Meanwhile, the catchy-as-hell soundtrack is clearly supposed to jar with the darker aspects of the story, by the time you’ve reached the end of a mixtape featuring Supertramp’s ‘The Logical Song’, Thomas Dolby’s ‘She Blinded Me with Science’, Roxy Music’s ‘More Than This’ and Hall and Oates’ ‘You Make My Dreams’, the gag starts to feel overdone.

Chris Hemsworth as Abnesti, Miles Teller as Jeff and Mark Paguio as Verlaine on a speedboat in Spiderhead

(Image credit: Netflix © 2022)

What's up, doc?

But the movie’s biggest misstep is its lead character, Dr Abnesti. He’s less a sinister mad scientist and more a chilled out entertainer, his “call me Steve” demeanour seemingly an experiment to see what would happen if The Office’s David Brent earned himself a couple of PhDs in pharmacology.

As he tries to be everyone’s BFF, dishes out gold stars, and gives his drugs groan-inducing names like “laffodil” and “luvactin”, Abnesti becomes less a character than a series of weird traits – you never quite believe that this is a man who’d risk the lives of his test subjects in the questionable name of science.

There’s also something weird about the casting. From the Thor movies to his hilarious turn in the underrated Ghostbusters reboot, Chris Hemsworth has frequently proved that he’s a brilliant comic actor. While it’s understandable that Netflix would want a genuine A-lister to headline a high-profile film like Spiderhead, however, this is not a role suited to a star who – in a previous life – would have been described as a matinee idol. In the ’70s, this is a part that would probably have gone to someone like Gene Hackman, Jack Nicholson or Dustin Hoffman, performers who specialised in keeping their characters in shades-of-gray territory.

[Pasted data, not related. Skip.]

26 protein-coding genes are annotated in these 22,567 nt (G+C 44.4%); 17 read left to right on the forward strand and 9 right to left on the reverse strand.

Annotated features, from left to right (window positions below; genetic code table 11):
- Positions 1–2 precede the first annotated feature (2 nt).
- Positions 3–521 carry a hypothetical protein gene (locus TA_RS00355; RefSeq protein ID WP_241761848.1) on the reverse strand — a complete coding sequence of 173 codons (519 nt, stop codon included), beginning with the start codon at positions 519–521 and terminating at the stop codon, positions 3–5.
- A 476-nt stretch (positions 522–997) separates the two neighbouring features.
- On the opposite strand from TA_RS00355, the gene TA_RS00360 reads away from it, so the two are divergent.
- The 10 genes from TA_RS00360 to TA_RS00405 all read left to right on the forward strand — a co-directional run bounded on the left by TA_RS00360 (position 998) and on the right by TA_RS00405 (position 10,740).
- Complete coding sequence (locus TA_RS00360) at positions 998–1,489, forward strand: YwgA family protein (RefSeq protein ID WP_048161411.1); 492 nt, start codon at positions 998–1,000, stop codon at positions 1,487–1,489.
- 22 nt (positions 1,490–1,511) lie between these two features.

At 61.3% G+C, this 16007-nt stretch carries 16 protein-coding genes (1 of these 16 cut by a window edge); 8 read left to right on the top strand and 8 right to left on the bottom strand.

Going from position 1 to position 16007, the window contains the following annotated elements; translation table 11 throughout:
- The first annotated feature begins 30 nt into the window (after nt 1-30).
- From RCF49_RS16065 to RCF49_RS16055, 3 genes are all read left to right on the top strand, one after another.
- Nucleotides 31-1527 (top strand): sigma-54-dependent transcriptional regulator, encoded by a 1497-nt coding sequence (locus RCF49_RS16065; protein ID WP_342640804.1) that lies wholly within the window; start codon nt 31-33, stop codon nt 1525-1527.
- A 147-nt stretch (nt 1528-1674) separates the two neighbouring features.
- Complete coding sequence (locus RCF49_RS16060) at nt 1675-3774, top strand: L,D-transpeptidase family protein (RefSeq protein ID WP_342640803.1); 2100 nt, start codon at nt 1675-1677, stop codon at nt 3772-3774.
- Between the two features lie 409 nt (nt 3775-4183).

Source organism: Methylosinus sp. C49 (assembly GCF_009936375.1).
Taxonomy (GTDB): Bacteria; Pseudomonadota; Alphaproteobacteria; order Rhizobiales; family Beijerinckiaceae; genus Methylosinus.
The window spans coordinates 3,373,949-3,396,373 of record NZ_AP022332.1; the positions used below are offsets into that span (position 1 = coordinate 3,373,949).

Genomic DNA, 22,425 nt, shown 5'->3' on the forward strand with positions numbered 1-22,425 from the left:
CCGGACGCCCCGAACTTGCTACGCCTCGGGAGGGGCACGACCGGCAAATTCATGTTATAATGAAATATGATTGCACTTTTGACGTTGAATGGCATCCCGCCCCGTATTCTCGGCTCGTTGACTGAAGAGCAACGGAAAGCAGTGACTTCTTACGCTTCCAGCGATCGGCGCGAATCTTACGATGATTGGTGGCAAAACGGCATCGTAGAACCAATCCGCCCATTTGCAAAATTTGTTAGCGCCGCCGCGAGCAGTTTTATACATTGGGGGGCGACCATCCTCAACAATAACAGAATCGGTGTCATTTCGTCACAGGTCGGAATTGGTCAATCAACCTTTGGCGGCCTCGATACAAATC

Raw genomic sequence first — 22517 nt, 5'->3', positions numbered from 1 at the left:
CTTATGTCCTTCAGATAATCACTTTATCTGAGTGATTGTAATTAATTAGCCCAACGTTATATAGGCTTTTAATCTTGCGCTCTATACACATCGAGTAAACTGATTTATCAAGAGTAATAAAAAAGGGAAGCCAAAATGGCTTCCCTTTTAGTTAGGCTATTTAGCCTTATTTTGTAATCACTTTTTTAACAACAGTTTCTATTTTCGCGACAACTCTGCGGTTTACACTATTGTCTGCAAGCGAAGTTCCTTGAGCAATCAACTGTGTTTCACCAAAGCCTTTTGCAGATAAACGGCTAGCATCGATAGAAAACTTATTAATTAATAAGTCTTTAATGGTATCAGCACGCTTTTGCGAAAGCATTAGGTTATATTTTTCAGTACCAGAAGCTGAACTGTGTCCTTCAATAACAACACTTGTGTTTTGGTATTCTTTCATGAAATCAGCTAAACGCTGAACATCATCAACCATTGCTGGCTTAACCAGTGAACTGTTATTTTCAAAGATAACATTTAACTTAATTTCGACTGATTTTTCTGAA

Although Hemsworth – one of Earth’s Mightiest Heroes – should be applauded for playing against expectations, it seems implausible that a guy like Abnesti, who seemingly has the world at his feet, would feel he has so much to prove at the altar of his new wonder drugs. Not even the script’s knowing winks about those leading man looks, and a half-hearted backstory about childhood trauma can come close to justifying his actions.

Netflix should be applauded for continuing to make the sort of mid-level movies that no longer make it into theaters – and Spiderhead undeniably has a decent stab at capturing the minimalist paranoia of a ’70s thriller. It turns out, however, that being made in 2022 has doomed it to follow the blockbuster blueprint Hollywood thinks its audiences want. This film could have been great, but it’s something of a square peg in a round hole.


Spiderhead is available on Netflix now.

Richard Edwards

Richard is a freelance journalist specialising in movies and TV, primarily of the sci-fi and fantasy variety. An early encounter with a certain galaxy far, far away started a lifelong love affair with outer space, and these days Richard's happiest geeking out about Star Wars, Star Trek, Marvel and other long-running pop culture franchises. In a previous life he was editor of legendary sci-fi magazine SFX, where he got to interview many of the biggest names in the business – though he'll always have a soft spot for Jeff Goldblum who (somewhat bizarrely) thought Richard's name was Winter.